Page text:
Henry Winkler and Lin Oliver Celebrate the Release of 4th “Here’s Hank” Book
Henry Winkler, known to most for playing the iconic television character Fonzie or “The Fonz” on “Happy Days,” has co-authored 27 books with writer-producer Lin Oliver since 2003. On February 8th, the release of the fourth book of their Here’s Hank series, “Fake Snakes and Weird Wizards,” was celebrated at the Upper East Side Barnes and Noble with Winkler and Oliver in tow.
Oliver and Lin spoke of their individual upbringings with Winkler focusing on the difficulty he had in grade school and his early desire to become an actor. “You are not defined by school. Not doing well in school has nothing to do with how brilliant you are. It has nothing to do with how smart you are. You have brilliant thoughts even if you can’t spell,” Winkler said to a room of young children and their parents, “every one of you has greatness inside you and your job is to find what your gift is and dig it out.”
Winkler’s moment of clarity came when his own son was having problems in school that mirrored his own. He described his symptoms of being exactly what he had been experiencing his whole life. “When I was 31 I found that I was not stupid, I was not lazy and I was trying as hard as I could. I had something with a name. I had dyslexia,” said Winkler.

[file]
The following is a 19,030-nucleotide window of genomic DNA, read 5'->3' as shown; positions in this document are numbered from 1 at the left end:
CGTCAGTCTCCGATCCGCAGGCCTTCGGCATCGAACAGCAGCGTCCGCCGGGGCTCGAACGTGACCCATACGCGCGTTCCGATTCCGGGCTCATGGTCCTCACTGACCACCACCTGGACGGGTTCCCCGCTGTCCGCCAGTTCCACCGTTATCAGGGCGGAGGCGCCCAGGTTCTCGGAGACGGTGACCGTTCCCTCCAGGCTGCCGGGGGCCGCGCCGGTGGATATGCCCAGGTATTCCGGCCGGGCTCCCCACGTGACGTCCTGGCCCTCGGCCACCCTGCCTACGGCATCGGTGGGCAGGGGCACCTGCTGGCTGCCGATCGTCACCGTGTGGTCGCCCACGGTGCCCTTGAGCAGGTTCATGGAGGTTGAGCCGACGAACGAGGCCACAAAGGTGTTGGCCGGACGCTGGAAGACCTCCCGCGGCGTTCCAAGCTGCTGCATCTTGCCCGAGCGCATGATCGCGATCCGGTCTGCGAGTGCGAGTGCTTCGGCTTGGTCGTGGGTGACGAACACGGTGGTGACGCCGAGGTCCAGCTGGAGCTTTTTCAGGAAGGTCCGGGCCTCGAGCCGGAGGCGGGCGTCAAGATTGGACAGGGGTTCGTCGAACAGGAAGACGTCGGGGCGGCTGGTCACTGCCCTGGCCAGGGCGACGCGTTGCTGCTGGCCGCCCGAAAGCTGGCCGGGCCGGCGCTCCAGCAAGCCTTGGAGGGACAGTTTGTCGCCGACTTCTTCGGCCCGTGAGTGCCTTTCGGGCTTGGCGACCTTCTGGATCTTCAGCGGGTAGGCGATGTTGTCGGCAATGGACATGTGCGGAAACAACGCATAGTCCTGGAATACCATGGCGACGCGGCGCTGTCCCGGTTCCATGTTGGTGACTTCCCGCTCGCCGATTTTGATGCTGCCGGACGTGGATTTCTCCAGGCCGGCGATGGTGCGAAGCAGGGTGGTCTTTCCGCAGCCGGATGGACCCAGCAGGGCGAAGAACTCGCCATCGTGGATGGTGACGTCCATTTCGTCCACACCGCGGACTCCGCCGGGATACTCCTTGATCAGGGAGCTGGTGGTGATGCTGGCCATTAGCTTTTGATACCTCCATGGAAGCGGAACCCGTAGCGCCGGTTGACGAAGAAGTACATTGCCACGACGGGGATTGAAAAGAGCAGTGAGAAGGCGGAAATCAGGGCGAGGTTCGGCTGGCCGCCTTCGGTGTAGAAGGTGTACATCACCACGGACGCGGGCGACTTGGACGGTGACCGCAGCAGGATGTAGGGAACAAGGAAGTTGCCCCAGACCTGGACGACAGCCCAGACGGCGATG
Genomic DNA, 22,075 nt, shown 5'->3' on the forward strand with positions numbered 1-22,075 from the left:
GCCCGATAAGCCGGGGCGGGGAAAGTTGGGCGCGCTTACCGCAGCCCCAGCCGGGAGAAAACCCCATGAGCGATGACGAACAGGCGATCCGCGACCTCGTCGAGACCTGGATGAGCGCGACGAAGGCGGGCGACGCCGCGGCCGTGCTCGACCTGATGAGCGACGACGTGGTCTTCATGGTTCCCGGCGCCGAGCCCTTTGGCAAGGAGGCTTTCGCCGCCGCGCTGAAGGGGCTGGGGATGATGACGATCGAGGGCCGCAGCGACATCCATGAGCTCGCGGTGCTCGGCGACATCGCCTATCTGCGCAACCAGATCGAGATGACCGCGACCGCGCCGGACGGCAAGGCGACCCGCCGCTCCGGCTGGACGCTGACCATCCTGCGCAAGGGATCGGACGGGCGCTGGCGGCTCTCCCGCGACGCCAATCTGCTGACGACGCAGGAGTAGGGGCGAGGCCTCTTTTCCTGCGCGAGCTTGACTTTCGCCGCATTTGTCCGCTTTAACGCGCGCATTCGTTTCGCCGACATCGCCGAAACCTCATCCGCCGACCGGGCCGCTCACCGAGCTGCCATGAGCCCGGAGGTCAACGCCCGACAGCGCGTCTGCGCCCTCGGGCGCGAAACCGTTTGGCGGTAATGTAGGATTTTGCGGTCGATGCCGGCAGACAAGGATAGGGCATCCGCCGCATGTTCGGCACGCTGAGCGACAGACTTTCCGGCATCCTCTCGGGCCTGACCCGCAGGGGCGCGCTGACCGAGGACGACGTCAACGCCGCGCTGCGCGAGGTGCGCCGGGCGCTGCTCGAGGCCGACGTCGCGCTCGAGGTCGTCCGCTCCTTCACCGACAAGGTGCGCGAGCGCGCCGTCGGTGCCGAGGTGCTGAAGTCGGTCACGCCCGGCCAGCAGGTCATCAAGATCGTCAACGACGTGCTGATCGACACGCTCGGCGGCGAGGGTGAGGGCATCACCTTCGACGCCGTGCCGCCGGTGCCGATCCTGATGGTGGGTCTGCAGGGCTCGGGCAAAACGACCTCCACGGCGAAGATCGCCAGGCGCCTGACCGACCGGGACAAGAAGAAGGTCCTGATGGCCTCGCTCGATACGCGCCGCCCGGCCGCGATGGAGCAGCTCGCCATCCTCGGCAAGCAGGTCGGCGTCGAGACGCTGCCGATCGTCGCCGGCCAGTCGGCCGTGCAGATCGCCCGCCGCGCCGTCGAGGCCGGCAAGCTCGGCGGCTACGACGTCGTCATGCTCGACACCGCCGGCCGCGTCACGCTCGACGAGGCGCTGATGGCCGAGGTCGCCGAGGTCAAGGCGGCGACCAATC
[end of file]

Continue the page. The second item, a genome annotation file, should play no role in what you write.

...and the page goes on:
“Hank Zipzer” is based on Henry’s own stories of growing up on the Upper West Side in Manhattan. “We decided to create a character much like Henry, who has learning differences but is not tragic about them,” said Oliver, “he has so many other talents and other resources available to him that he is very optimistic.” The “Hank Zipzer” novels went on to become a series of 18 books and that have sold over 4 million copies in 7 different countries.
“Here’s Hank” is a prequel to the “Hank Zipzer” series and aimed toward a younger reading level. The “Here’s Hank” novels are geared toward those with dyslexia beyond the narrative: each book is set with the Dyslexie font, which was developed by Christian Boer of the Netherlands, who is, along with his children, dyslexic. The “Here’s Hank” books are the first in the United States to be set with this font created specifically for those with reading impairments.
After reading a selection of the new release to a room of delighted children and before signing books, Winkler made his message of determination clear: “Never give up. Put one foot in front of the other and don’t stop. There is no reason that you can’t live your dream the way I lived mine,” he said, “I never let my dream out of the front of my brain.” #